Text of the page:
That is the question posed to a group of historians by the Civil War Trust in this brief video. I was asked this question back in 2014 while in Petersburg for the 150th anniversary of the battle of the Crater.

So, what is the big thing that you have learned as a result of studying the Civil War era?

11 comments add yours

  1. I can’t top Ben’s comment.

    But here’s my own two cents worth.

    The importance of getting off your keister and trying again after you’ve been knocked down. The Civil War’s two greatest generals – Grant and Lee – are prime examples of this lesson.

  2. I’ve learned how much I don’t know. And even though slavery ended 150 years ago, it still has impact 150 years later.

  3. I’m always struck by how little people in the two major sections of the United States understood about each other. Mass communication, for all its faults, has bound the country together. Nothing close existed in the 19th century.

    It is difficult at this historical distance to understand how intense sectionalism had become. Reading about the run up to the war is like watching the pressure gauge on an overheating boiler rising to the point of an explosion. Could actions have been taken to avert war? On paper, yes. But the reality was the mistrust, contempt, and fear had reached a point where the desire for anything but war didn’t exist.

    The war ended with freedom and union, but what an extraordinary price was paid by people who spoke the same language and revered ancestors who had created a nation less than 75 years previously. Yes, the war was about slavery but the motive force behind it was the same as is always the case in war-contempt, hatred, and miscommunication. Neither side entered the war with anything resembling regret.

  4. I’ve learned that a perceived threat to ones culture and way of life unleashed powerful reactionary forces which led to a devastating conflict which nearly destroyed democracy.

  5. I have learned to assume, tentatively of course, that any time I do not quite understand some aspect of American politics or culture, it’s almost certainly about racism.

    And then when I investigate it from that angle, sure enough, it usually turns out to be the case. Things as diverse as my local municipal politics (in a northern state) to the Rolling Stones make sense in this light.

  6. From a purely military point of view, I’ve learned that Grant was a great general, not the butcher stereotype, and that his influence on the US Army was profound.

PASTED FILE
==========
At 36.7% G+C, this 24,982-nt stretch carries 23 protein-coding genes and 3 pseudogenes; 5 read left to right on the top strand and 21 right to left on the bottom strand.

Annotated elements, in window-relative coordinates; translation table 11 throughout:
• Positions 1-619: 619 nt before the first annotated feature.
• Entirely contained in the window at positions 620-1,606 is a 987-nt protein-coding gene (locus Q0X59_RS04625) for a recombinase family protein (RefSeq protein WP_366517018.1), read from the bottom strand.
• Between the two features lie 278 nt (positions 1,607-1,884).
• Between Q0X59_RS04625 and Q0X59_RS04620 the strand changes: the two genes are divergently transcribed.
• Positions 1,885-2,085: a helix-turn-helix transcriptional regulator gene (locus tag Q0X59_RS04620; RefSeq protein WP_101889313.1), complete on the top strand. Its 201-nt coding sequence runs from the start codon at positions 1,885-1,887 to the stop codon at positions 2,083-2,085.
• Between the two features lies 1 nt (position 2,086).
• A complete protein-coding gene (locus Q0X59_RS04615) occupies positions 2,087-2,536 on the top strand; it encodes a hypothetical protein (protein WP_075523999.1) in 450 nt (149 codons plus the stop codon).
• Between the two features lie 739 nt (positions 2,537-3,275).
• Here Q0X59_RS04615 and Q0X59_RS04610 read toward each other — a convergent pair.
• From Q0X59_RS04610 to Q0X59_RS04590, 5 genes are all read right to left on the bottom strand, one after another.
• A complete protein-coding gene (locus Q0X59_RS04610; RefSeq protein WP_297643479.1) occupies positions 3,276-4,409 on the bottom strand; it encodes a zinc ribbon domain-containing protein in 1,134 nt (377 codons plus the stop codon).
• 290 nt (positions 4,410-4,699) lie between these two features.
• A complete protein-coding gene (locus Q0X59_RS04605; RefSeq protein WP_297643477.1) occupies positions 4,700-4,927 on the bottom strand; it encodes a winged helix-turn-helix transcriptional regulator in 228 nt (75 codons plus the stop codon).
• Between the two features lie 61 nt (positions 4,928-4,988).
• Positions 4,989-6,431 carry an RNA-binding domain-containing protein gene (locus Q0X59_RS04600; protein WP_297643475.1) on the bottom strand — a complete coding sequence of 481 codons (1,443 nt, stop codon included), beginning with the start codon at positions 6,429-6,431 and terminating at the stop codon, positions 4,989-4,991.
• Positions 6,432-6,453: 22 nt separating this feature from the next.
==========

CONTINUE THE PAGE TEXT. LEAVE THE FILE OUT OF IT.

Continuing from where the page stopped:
7. That man has an remarkable capability to destroy and to build, to love and to hate, all at the same moment in time.

  8. I learned that my great great grandfather, an immigrant, German-speaking farmer, who moved from what is now Poland to the state of Wisconsin in 1856 at the age of 29, died of disease in the Civil War a little less than ten years later and was buried at Jefferson Barracks in St. Louis. I learned that this fact was withheld from me for the first fifty years of my life, but confirmed for me by a relative, my dad’s oldest sister, on her death bed who had known this fact and kept it secret until I had uncovered the fact, thanks to data made available by the advent of the internet. I learned that my dad’s notion of himself as a self-made man was substantially undermined by the revelation of this fact which had also been withheld from him and that it may have been a significant factor in his break with the church in which he was raised. I was raised to be an existentialist. Civil War records have allowed me to retrace the last six months of my great great grandfather’s life and to consider the impact of his death on his widow, four children and extended family. My dad’s first job upon completing his doctorate in clinical psychology was with the Veteran’s Administration and it served as the foundation for his subsequent career. He attended the orientation inaugurating his career in clinical psychology at the Jefferson Barracks hospital without realizing that his great grandfather was buried in the Civil War cemetery surrounding that hospital. I have to wonder to what extent the presence of my ancestor in that cemetery was in fact a qualification for my dad’s employment by the U. S. government.

  9. In the last 5 years or so* I have become utterly convinced of the primacy of slavery in causing the Civil War and the staggering degree to which it warped everything around it for decades leading up to the war. I’ve also come to realize the mindset that enabled and perpetuated slavery are still alive today, and not only in regard to race relations.

    * which represents not only the sesquicentennial, but also a period when I have read far more about the war than during the rest of my life combined, and probably more about that subject during that span of time than about any other subject during the entirety of my life.

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